Skillful Productions Produces SoundCrawl

Hi There! We're Skillful Productions, a creative services company in Nashville.

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Our specialties are Experience Design and Event Production, especially arts experiences. But along the way, we've picked up chops in a host of other fields as well. We're a comprehensive creative agency; we walk projects from inception to completion, and create in whichever mediums fit the project best.

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Tuesday, August 5, 2008

Common Man?

Another week, another post. I spent some time at the World Convention this week, and had some quite robust conversations. I was there on behalf of a scholarly publication, the Stone-Campbell Journal. It's an academic, peer-reviewed journal. A passer-by remarked: 'Theology is all well and good for Academics, but what are you doing for the Common Man? "

This comment is not all that rare anytime someone from Christianity specializes in, well , anything. This same comment was leveled at Mozart by the Court of Austria when they critiqued his opera. It motivated the Nazis to ban artists and composers like Schoenberg and Hindemith. And it continues to ring in the hallways, conferences and eardrums of arts and music ministers in churches throughout the world. It is true that fields like avant garde art, and academics require some education before their full significance can be understood. It's also true that some forward thinking scholarship and avant garde art isn't good (in that it's bad work).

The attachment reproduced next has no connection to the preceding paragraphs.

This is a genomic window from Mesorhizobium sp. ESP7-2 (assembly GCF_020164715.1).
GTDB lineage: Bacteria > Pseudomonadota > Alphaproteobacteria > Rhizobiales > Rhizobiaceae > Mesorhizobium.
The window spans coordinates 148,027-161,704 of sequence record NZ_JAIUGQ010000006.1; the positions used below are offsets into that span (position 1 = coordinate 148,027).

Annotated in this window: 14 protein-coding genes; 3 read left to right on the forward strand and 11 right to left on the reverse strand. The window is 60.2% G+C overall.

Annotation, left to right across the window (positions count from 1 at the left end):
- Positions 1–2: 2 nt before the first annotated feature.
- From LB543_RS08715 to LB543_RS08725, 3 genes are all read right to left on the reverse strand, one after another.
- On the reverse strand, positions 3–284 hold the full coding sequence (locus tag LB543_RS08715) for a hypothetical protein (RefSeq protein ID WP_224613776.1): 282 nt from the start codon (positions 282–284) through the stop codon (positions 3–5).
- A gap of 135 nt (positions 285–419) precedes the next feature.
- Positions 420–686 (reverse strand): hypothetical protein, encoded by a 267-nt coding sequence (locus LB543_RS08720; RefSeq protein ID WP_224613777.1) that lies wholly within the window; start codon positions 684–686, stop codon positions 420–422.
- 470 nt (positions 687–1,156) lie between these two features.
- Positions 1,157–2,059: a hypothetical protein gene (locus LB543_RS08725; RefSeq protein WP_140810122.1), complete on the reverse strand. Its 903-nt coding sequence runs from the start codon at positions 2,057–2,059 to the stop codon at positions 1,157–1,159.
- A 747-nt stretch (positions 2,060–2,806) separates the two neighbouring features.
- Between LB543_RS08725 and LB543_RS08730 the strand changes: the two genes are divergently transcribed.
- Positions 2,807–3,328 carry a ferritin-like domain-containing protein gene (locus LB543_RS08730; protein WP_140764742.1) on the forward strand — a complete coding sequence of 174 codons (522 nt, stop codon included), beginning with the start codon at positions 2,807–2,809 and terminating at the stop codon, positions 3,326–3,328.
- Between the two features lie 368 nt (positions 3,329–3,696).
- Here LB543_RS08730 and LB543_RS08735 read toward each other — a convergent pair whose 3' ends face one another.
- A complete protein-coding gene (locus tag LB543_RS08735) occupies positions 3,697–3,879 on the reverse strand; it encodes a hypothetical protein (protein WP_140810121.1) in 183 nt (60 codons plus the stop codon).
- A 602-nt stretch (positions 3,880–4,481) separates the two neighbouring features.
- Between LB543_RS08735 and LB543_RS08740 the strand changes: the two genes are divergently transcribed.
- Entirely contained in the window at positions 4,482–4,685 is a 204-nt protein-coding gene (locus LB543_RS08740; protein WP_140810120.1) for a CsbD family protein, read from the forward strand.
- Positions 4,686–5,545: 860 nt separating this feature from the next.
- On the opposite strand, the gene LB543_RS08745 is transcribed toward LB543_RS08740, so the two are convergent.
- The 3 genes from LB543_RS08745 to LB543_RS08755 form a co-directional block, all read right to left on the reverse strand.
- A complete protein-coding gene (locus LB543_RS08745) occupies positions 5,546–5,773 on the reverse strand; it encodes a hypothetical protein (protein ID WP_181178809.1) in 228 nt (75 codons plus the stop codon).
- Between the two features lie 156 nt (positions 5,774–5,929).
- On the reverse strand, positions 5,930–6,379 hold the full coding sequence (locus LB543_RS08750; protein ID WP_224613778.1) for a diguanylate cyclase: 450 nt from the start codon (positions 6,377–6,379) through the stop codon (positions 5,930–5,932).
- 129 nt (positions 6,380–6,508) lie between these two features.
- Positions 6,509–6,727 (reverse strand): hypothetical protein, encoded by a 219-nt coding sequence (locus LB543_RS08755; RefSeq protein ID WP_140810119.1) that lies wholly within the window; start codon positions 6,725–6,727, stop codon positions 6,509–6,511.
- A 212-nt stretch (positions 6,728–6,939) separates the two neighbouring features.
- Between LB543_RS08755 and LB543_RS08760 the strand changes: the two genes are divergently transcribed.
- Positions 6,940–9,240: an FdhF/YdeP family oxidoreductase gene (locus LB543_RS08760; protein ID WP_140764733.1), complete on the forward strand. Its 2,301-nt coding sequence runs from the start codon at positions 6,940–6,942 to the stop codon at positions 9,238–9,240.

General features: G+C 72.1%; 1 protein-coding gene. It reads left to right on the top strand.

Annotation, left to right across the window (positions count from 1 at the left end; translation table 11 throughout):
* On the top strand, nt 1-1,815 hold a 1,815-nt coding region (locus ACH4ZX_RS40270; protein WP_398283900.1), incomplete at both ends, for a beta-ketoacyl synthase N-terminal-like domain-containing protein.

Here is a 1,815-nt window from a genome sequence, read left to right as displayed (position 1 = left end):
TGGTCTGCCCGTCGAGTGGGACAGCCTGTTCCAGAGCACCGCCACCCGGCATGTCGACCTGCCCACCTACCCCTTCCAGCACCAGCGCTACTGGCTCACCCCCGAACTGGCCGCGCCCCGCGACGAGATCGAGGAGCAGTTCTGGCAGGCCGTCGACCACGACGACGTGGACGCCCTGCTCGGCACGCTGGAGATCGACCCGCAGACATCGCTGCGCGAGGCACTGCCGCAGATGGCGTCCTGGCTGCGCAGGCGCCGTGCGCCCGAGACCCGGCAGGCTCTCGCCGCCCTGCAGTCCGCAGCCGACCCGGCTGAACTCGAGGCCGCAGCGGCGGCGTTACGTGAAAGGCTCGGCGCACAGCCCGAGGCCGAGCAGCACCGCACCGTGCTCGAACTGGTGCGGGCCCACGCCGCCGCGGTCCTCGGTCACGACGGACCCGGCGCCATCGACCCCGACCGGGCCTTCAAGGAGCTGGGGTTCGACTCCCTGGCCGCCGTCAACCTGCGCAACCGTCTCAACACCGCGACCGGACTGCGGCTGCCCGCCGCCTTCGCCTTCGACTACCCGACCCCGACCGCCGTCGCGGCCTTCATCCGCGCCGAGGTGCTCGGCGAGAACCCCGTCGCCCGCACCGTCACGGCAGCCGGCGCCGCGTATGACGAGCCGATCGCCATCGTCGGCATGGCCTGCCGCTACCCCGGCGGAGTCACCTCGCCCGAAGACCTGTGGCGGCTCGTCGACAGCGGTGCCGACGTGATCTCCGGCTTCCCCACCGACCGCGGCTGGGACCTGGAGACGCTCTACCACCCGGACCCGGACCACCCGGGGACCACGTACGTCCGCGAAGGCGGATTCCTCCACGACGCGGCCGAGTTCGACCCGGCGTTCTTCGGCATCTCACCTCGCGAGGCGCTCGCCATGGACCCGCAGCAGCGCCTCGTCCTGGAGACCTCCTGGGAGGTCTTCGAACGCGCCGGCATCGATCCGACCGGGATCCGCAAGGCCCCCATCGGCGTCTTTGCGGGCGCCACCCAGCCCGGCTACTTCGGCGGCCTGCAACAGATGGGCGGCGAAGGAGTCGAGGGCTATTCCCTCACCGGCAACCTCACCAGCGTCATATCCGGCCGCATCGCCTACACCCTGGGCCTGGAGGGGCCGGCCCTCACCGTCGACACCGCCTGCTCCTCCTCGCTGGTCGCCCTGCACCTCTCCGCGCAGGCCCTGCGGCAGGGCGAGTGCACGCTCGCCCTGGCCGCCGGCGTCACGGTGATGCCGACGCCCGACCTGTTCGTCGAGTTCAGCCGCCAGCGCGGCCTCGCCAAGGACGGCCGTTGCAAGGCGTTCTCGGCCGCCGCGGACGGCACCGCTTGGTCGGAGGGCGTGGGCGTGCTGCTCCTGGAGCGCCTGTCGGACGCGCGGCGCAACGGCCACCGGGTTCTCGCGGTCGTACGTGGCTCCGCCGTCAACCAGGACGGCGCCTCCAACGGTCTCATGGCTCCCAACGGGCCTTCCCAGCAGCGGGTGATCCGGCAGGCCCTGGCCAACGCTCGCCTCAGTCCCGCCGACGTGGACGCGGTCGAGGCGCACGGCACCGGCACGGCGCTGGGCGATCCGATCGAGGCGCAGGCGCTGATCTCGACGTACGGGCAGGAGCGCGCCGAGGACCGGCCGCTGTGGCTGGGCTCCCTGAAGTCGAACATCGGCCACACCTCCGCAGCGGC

But what continues to befuddle me in these conversations is that the party raising the issue isn't a "common man." In this case the gentleman who spoke those words has a Phd. in New Testament! The Opera committee at the Court of Austria all had musical training, Hitler's Arts council included numerous Musicologists and Composers. In short, the challenge to "create for the common man" always comes from an Elitist position, with a insulting view of rest of society. If perhaps, someone were to take a poll at a Wal-Mart or Shopping mall that information could purport to represent the views of the "common-people" of the U.S. But I'm not sure they'd be insulted by abstract art, dissonant music, or a scholarly paper even if they lacked the training to appreciate it fully. As an artist, I want people to "get" what I create, but ideas at hand get first priority, just like the scholars. Giving justice to the idea is first, and hopefully it can be presented in a way that communicates well. In many cases, the training just helps a knowledgeable person appreciate the idea extra, it's not often a prerequisite to understand the work at all.

I'd love to hear some feedback from people without advanced training in the arts.. I'm not a "common man" either, so I'd love some insight.

P.S. I'm not sure that in 21st century America, in an Information Economy, that anyone is a "Common man" The guys at Car Talk went to M.I.T. My mechanic knows as much about cars as I do about music. Where are the cars for the "common man?" They keep building cars that only trained mechanics can appreciate.... (you see my point)

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